WARNING: The very premise of this film contains spoilers for the series thus far.
After the fall of the Galactic Empire, the exploits of Luke Skywalker, Leia Organa, Han Solo, and the rebel forces that brought down the oppressive regime became the talk of legends. Thirty years have passed since then, and a new crisis has emerged. Luke Skywalker has vanished without a trace. In his absence, a faction known as the First Order has risen from the ashes of the Empire. General Leia Organa now leads a resistance movement against the First Order backed by the Republic. Desperate to find her brother, she sends her best pilot on a mission to Planet Jakku. An old ally may have found a clue to Luke’s whereabouts.
With its very premise, The Force Awakens adds a dose of realism to the Star Wars universe. Return of the Jedi ended with Emperor Palpatine being killed along with his right-hand man, Darth Vader. It would appear the only thing left for the heroes to do is ride off into the sunset – or whatever the space-travel equivalent of that trope happens to be. However, the tyrant’s death doesn’t automatically cause every single one of his followers to die with him. There are plenty of people who would want to unite the galaxy under a single, iron-fisted rule, seeing Palpatine and the rest of the imperial soldiers as martyrs to a cause, hence the First Order.
For that matter, the opening text crawl opens with quite the bombshell: “Luke Skywalker has vanished”. The prequel trilogy, which began with The Phantom Menace in 1999 and ended with Revenge of the Sith in 2005. All three were heavily criticized for having dull premises. It didn’t help that two of them didn’t really feature a war of any kind. Revenge of the Sith managed to save some face by featuring a significant internal conflict within the Republic, but even if it was considered the strongest of the prequels, the goodwill had completely burned out by then. Given that the original trilogy featured some of the most beloved characters in fiction, the very thought of one of them vanishing without a trace ensured the average audience member wanted to see the story unfold.
The story begins in earnest when ace resistance pilot Poe Dameron travels to Jakku at the behest of General Leia find a map revealing Luke Skywalker’s location, receiving it from Lor San Tekka. Naturally, it’s not too long before he is accosted by the empire’s iconic legion: the Stormtroopers. Led by the enigmatic Kylo Ren, the Stormtroopers raid the village, easily capturing Poe and killing San Tekka in the process. As a silver lining, Poe’s droid BB-8 manages to escape with the map.
One aspect the audience had been conditioned to accept is the anonymity of the Stormtroopers. They had been fully indoctrinated to the Empire’s cause, and their facelessness ensured that the protagonists could kill them off en masse without the audience questioning the latter’s morality. The Force Awakens then proceeds to openly challenge this notion with the introduction of its next major character. During the village raid, one Stormtrooper is gunned down. With their last breath, they leave bloody handprint on the mask of one of their comrades. This serves to emphasize that despite their robotic appearances, there are living, breathing humans underneath the armor. It’s the kind of scene that, ironically enough, wouldn’t feel out of place among classic anti-war pieces of New Hollywood.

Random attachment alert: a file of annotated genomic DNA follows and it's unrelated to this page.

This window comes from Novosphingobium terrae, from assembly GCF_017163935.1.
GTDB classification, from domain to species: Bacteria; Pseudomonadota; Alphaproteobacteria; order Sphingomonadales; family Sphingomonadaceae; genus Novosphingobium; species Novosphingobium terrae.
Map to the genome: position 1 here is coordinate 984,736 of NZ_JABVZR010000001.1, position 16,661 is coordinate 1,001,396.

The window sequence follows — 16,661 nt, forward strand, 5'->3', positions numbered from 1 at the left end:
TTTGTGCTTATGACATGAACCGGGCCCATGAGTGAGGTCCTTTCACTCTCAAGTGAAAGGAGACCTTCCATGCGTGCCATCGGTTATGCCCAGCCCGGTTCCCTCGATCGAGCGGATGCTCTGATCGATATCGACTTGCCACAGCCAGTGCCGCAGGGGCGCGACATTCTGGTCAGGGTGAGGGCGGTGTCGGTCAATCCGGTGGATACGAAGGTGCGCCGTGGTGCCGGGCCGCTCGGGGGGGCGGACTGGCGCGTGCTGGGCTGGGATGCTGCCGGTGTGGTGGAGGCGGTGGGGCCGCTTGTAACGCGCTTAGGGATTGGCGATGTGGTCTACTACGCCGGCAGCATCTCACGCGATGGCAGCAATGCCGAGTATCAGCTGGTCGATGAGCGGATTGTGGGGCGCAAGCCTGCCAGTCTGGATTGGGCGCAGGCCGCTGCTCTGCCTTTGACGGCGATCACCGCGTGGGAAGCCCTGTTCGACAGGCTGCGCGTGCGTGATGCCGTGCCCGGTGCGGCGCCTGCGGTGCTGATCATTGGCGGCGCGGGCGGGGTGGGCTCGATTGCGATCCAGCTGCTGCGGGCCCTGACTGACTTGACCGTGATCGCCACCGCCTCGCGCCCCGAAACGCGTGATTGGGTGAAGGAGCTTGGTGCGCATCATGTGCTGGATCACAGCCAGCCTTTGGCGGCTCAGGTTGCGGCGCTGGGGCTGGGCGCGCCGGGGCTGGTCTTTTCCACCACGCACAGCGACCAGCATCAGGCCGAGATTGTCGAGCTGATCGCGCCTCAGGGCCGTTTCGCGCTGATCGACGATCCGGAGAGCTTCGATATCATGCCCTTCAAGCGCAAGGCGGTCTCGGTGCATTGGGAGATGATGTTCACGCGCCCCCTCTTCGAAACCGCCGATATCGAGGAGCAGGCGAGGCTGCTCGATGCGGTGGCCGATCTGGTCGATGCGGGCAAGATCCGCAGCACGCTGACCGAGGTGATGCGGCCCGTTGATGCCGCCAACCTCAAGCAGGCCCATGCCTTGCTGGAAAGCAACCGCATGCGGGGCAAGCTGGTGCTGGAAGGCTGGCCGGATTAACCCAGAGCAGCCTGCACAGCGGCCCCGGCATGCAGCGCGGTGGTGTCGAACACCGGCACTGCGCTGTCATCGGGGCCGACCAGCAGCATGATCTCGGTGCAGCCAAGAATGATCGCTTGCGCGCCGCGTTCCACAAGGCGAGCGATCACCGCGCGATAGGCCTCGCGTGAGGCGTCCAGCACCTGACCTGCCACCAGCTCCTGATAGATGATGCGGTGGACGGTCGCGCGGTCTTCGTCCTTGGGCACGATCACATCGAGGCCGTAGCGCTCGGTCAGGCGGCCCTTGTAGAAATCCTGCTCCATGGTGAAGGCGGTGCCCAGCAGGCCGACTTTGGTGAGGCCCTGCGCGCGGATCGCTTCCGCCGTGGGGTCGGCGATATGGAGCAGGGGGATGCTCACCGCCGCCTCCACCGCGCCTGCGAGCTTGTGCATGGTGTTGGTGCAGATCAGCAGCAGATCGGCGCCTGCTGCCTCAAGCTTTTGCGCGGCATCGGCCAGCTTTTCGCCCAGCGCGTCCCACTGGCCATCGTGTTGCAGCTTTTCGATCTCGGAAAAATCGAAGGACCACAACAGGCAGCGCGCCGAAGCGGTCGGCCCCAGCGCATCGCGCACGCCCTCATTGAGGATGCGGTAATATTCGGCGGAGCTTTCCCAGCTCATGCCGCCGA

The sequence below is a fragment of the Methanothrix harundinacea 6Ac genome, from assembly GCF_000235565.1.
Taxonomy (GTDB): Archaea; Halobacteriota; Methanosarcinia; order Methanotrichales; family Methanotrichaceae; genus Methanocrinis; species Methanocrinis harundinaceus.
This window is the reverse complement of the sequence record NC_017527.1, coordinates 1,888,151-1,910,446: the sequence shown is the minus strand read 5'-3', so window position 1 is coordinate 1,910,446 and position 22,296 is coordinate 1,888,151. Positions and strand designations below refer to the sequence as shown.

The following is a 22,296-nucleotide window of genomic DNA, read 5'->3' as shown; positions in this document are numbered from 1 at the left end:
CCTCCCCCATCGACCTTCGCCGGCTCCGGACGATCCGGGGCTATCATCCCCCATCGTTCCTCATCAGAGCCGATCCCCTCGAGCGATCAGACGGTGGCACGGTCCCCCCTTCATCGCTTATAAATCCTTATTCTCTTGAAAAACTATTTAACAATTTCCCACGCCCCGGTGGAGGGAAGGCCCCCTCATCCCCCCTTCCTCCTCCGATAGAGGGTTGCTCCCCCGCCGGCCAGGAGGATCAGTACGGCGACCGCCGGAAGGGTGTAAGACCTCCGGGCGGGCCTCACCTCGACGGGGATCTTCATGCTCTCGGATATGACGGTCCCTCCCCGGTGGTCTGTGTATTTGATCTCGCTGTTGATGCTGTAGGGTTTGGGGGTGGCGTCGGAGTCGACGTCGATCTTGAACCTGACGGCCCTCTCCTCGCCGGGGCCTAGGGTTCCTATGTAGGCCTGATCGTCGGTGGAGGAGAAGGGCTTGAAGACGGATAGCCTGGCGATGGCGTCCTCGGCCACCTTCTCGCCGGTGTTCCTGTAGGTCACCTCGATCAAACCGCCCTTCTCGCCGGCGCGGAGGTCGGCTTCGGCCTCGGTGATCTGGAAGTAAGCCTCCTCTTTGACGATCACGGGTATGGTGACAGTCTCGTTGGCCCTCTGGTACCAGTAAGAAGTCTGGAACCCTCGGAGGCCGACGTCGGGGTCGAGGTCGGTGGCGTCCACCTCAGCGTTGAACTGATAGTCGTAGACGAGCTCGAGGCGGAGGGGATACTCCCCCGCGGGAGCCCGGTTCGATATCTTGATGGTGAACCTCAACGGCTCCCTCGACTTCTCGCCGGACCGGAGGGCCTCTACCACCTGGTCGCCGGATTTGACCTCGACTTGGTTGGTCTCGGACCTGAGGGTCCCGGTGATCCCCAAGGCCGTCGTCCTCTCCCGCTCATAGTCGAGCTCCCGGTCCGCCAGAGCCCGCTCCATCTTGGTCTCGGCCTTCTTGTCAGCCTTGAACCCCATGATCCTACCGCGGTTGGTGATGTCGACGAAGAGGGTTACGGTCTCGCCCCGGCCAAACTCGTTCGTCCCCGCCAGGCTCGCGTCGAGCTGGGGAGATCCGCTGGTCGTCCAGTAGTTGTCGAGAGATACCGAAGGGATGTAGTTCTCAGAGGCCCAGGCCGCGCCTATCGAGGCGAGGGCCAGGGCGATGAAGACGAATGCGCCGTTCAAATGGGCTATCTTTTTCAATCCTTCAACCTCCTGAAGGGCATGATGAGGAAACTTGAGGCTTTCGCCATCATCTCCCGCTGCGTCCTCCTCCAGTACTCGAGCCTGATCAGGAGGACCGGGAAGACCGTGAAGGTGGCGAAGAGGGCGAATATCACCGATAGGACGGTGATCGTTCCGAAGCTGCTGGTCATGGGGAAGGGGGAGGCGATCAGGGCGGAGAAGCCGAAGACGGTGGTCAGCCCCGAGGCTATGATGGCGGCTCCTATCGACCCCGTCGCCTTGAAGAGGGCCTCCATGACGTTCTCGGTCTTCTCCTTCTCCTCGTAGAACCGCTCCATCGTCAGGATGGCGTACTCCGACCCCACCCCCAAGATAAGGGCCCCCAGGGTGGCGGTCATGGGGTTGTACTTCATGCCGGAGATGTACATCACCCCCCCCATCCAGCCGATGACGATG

The Stormtrooper with the bloody mask then proceeds to disobey Kylo Ren’s order to gun down the villagers before doing something considered unthinkable in the original trilogy – he takes off his helmet. Having been completely disillusioned with the First Order’s cause, this Stormtrooper frees Poe from captivity. They then proceed to steal a TIE fighter and escape the First Order’s ship. The Stormtrooper was given the dehumanizing codename FN-2187, so it’s only fitting that Poe nickname him Finn to signify his newfound individuality.
Admittedly, as great as this development is, it does have some execution issues. The film had gone out of its way to demonstrate that there are people underneath the Stormtrooper armor. Moreover, Finn reveals that the Stormtroopers consist of kidnapped, brainwashed children. It would be enough to cast the actions of the Resistance in a darker light, yet the narrative doesn’t really go this route. As it is, nobody at any point has any hang-ups about fighting with these facts in mind. Finn himself will eventually show little remorse for gunning down his former comrades by the hundreds alongside the Resistance members – even if his targets are promoting a harmful cause.
While en route to Jakku, Poe and Finn’s TIE fighter is struck down by a Star Destroyer, causing them to crash-land on the planet. Finn survives, assuming Poe is dead when the latter’s jacket is all that remains. At a nearby village, he happens upon BB-8 along with the person who found it: a young woman named Rey. In a manner highly similar to A New Hope – itself inspired by Akira Kurosawa’s The Hidden Fortress, The Force Awakens begins with the exploits of several important supporting characters before formally introducing its true lead. Rey is a scavenger who has been left on this planet by her parents. She has been doing the best she can surviving in this harsh environment, waiting for the day they might return. Much like Luke Skywalker before her, this trilogy has greatness come from humble beginnings.